I have to agree with the folks that usability studies are definitely essential in today's day of products laden with software code. Trying to get fancy or creative for the sake of being creative isn't going to resonate with users who are looking to do things quickly and who are often doing whatever they're doing on a cell/smart phone while they're doing something else. If you have to work it too much, it's just low utility.
Sometimes I would be happy to go back to the days when I didn't know the phone number of the person calling (Caller's ID), or had to reachable 24/7 (cell phone, email on my cell phone, text on my cell phone, etc.). I can hear the boos, lol. Cell phones like the many other products and systems with user interfaces (UI), can have you saying "who in the world design this thing????". Sometimes I don't think the design companies actually have design requirements or even take the consumers into consideration. Some UIs I have found to be easy while others haven't been the opposite. Just when you have your cell phone all figured out it is time for a new one and I have yet to have a new phone that allows me to navigate the same way as the last one.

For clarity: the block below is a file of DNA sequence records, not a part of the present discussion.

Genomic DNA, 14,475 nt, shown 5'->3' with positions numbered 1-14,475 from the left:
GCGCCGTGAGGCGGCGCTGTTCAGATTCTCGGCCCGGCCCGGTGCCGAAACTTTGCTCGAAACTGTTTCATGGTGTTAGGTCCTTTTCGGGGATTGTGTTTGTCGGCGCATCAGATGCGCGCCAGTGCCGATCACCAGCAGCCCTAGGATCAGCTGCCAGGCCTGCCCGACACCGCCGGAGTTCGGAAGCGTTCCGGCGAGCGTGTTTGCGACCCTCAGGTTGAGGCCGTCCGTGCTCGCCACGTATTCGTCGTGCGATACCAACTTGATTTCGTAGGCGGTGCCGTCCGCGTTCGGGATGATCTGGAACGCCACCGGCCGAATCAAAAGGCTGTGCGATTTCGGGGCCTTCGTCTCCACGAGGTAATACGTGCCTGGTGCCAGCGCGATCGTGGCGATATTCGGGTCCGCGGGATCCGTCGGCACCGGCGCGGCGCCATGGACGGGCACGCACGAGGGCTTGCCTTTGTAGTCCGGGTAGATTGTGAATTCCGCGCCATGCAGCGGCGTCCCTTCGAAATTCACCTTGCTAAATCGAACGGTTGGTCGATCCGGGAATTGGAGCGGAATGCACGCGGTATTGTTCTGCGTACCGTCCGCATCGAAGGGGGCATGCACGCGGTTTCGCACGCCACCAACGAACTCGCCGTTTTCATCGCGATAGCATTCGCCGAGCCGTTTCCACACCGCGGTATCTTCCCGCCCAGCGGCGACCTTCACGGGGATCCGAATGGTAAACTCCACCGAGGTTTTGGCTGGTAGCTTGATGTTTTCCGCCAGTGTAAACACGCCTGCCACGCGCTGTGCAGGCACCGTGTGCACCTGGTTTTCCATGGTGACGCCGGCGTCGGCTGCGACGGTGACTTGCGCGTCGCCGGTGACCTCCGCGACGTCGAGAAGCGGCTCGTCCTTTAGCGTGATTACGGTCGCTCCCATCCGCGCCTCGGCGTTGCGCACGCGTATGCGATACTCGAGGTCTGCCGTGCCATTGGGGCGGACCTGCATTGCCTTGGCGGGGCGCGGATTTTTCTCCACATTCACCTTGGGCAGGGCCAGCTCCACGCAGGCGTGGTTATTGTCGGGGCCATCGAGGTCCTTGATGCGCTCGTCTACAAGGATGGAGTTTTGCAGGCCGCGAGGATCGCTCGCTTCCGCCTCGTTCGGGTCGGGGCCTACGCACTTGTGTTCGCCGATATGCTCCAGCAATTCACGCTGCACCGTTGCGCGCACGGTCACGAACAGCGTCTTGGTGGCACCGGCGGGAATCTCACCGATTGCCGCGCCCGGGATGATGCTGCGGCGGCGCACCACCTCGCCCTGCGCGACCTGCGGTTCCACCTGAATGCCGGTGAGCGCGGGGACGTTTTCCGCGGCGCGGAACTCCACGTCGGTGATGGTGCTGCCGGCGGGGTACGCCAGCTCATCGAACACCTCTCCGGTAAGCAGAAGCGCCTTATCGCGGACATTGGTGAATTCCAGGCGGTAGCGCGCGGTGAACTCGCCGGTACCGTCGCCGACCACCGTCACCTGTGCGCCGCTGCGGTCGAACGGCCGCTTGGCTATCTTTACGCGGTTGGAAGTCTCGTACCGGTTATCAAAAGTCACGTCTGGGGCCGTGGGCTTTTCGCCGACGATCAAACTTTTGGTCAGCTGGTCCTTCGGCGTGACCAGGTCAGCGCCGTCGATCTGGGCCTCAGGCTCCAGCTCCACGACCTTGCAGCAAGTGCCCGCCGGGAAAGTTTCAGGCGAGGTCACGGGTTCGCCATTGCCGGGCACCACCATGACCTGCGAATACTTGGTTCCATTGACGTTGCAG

I believe designing a user interface has to be extremely hard... guess you can't please everyone.
Nancy, usability studies are really the way to go, and even better, if you can film the usability study for later review. It's really key to see the non-verbal responses when users attempt to complete a task. The way that they may hesitate, start to press the wrong button, or seem flustered.
William, you're right, Engineers are not normal people and Software Engineers, even less so (judging myself and close friends). The first test I always perform is to have my wife attempt to navigate the interface. She will always use the interface in a way that surprised me. When possible, I like to have the user capable of achieving the same task in multiple ways so that everything they do is right, instead of everything they do being wrong. After all frustration is defined as "blockage to a goal".
The reason that some kids are able to pick up on some systems so quickly is that they have nothing in memory to point to intuitive actions. intuition and experience are detrimental to learning a system that is designed to be different. Think about the problems that you would have driving if you needed to turn the wheel clockwise to turn left. But a child with no experience at all in a car would not have that problem.